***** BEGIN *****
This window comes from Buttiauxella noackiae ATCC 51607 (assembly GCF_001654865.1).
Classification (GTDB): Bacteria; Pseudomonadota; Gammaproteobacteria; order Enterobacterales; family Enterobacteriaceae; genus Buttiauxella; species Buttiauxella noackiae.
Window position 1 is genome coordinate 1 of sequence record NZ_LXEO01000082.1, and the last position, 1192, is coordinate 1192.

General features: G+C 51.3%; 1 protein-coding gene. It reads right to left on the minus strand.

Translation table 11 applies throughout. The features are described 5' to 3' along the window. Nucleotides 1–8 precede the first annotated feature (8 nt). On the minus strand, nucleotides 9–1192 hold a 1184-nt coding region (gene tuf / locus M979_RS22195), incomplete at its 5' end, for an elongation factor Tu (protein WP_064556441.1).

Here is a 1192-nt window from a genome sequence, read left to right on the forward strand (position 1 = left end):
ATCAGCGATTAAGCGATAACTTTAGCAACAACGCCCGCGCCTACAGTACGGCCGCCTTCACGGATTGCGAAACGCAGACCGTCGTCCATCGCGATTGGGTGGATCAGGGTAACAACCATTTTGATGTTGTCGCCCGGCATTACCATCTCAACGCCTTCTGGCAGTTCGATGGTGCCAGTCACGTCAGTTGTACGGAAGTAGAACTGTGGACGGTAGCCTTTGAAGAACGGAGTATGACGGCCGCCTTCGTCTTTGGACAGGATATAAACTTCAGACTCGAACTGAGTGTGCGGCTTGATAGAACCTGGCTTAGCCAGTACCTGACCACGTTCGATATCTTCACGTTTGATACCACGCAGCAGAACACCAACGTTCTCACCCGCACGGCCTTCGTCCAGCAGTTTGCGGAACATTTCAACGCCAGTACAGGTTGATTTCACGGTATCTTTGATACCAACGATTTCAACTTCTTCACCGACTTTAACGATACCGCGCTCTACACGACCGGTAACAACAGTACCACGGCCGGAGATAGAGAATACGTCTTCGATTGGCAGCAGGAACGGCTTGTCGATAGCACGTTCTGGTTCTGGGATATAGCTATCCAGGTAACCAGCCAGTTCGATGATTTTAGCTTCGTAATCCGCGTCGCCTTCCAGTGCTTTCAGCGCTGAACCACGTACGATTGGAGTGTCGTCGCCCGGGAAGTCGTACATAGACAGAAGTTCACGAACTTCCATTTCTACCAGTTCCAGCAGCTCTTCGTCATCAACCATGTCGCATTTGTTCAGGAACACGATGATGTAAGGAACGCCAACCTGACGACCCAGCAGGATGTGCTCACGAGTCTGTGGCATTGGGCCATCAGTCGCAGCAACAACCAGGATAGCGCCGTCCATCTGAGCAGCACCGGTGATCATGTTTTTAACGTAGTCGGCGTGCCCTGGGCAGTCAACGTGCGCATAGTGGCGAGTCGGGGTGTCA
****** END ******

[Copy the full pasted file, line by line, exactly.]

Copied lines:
This window comes from Buttiauxella noackiae ATCC 51607 (assembly GCF_001654865.1).
Classification (GTDB): Bacteria; Pseudomonadota; Gammaproteobacteria; order Enterobacterales; family Enterobacteriaceae; genus Buttiauxella; species Buttiauxella noackiae.
Window position 1 is genome coordinate 1 of sequence record NZ_LXEO01000082.1, and the last position, 1192, is coordinate 1192.

General features: G+C 51.3%; 1 protein-coding gene. It reads right to left on the minus strand.

Translation table 11 applies throughout. The features are described 5' to 3' along the window. Nucleotides 1–8 precede the first annotated feature (8 nt). On the minus strand, nucleotides 9–1192 hold a 1184-nt coding region (gene tuf / locus M979_RS22195), incomplete at its 5' end, for an elongation factor Tu (protein WP_064556441.1).

Here is a 1192-nt window from a genome sequence, read left to right on the forward strand (position 1 = left end):
ATCAGCGATTAAGCGATAACTTTAGCAACAACGCCCGCGCCTACAGTACGGCCGCCTTCACGGATTGCGAAACGCAGACCGTCGTCCATCGCGATTGGGTGGATCAGGGTAACAACCATTTTGATGTTGTCGCCCGGCATTACCATCTCAACGCCTTCTGGCAGTTCGATGGTGCCAGTCACGTCAGTTGTACGGAAGTAGAACTGTGGACGGTAGCCTTTGAAGAACGGAGTATGACGGCCGCCTTCGTCTTTGGACAGGATATAAACTTCAGACTCGAACTGAGTGTGCGGCTTGATAGAACCTGGCTTAGCCAGTACCTGACCACGTTCGATATCTTCACGTTTGATACCACGCAGCAGAACACCAACGTTCTCACCCGCACGGCCTTCGTCCAGCAGTTTGCGGAACATTTCAACGCCAGTACAGGTTGATTTCACGGTATCTTTGATACCAACGATTTCAACTTCTTCACCGACTTTAACGATACCGCGCTCTACACGACCGGTAACAACAGTACCACGGCCGGAGATAGAGAATACGTCTTCGATTGGCAGCAGGAACGGCTTGTCGATAGCACGTTCTGGTTCTGGGATATAGCTATCCAGGTAACCAGCCAGTTCGATGATTTTAGCTTCGTAATCCGCGTCGCCTTCCAGTGCTTTCAGCGCTGAACCACGTACGATTGGAGTGTCGTCGCCCGGGAAGTCGTACATAGACAGAAGTTCACGAACTTCCATTTCTACCAGTTCCAGCAGCTCTTCGTCATCAACCATGTCGCATTTGTTCAGGAACACGATGATGTAAGGAACGCCAACCTGACGACCCAGCAGGATGTGCTCACGAGTCTGTGGCATTGGGCCATCAGTCGCAGCAACAACCAGGATAGCGCCGTCCATCTGAGCAGCACCGGTGATCATGTTTTTAACGTAGTCGGCGTGCCCTGGGCAGTCAACGTGCGCATAGTGGCGAGTCGGGGTGTCA